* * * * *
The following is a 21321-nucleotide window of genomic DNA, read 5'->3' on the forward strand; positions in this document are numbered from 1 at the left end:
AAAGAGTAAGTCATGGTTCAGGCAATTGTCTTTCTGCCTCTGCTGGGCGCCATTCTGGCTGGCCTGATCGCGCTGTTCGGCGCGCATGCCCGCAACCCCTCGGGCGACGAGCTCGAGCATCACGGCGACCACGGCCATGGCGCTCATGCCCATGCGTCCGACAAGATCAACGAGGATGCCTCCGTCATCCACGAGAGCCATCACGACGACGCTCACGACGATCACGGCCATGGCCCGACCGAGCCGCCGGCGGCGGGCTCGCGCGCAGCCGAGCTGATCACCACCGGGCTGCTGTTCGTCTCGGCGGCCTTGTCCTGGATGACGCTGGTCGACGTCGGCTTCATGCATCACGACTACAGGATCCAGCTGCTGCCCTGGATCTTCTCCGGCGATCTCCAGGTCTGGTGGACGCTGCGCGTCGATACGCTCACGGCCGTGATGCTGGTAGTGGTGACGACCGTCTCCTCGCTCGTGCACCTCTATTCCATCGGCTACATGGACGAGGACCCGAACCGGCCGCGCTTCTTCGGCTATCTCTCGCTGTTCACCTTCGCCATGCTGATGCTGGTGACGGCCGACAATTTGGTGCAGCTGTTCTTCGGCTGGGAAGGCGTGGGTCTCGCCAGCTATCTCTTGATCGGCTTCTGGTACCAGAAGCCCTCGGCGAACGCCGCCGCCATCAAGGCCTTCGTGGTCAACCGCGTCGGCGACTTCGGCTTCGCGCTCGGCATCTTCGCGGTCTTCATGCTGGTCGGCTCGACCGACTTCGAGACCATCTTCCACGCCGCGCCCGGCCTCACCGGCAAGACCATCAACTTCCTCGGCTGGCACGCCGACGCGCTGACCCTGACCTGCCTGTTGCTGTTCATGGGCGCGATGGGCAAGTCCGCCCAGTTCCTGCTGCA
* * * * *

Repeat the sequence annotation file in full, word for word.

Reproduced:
The following is a 21321-nucleotide window of genomic DNA, read 5'->3' on the forward strand; positions in this document are numbered from 1 at the left end:
AAAGAGTAAGTCATGGTTCAGGCAATTGTCTTTCTGCCTCTGCTGGGCGCCATTCTGGCTGGCCTGATCGCGCTGTTCGGCGCGCATGCCCGCAACCCCTCGGGCGACGAGCTCGAGCATCACGGCGACCACGGCCATGGCGCTCATGCCCATGCGTCCGACAAGATCAACGAGGATGCCTCCGTCATCCACGAGAGCCATCACGACGACGCTCACGACGATCACGGCCATGGCCCGACCGAGCCGCCGGCGGCGGGCTCGCGCGCAGCCGAGCTGATCACCACCGGGCTGCTGTTCGTCTCGGCGGCCTTGTCCTGGATGACGCTGGTCGACGTCGGCTTCATGCATCACGACTACAGGATCCAGCTGCTGCCCTGGATCTTCTCCGGCGATCTCCAGGTCTGGTGGACGCTGCGCGTCGATACGCTCACGGCCGTGATGCTGGTAGTGGTGACGACCGTCTCCTCGCTCGTGCACCTCTATTCCATCGGCTACATGGACGAGGACCCGAACCGGCCGCGCTTCTTCGGCTATCTCTCGCTGTTCACCTTCGCCATGCTGATGCTGGTGACGGCCGACAATTTGGTGCAGCTGTTCTTCGGCTGGGAAGGCGTGGGTCTCGCCAGCTATCTCTTGATCGGCTTCTGGTACCAGAAGCCCTCGGCGAACGCCGCCGCCATCAAGGCCTTCGTGGTCAACCGCGTCGGCGACTTCGGCTTCGCGCTCGGCATCTTCGCGGTCTTCATGCTGGTCGGCTCGACCGACTTCGAGACCATCTTCCACGCCGCGCCCGGCCTCACCGGCAAGACCATCAACTTCCTCGGCTGGCACGCCGACGCGCTGACCCTGACCTGCCTGTTGCTGTTCATGGGCGCGATGGGCAAGTCCGCCCAGTTCCTGCTGCA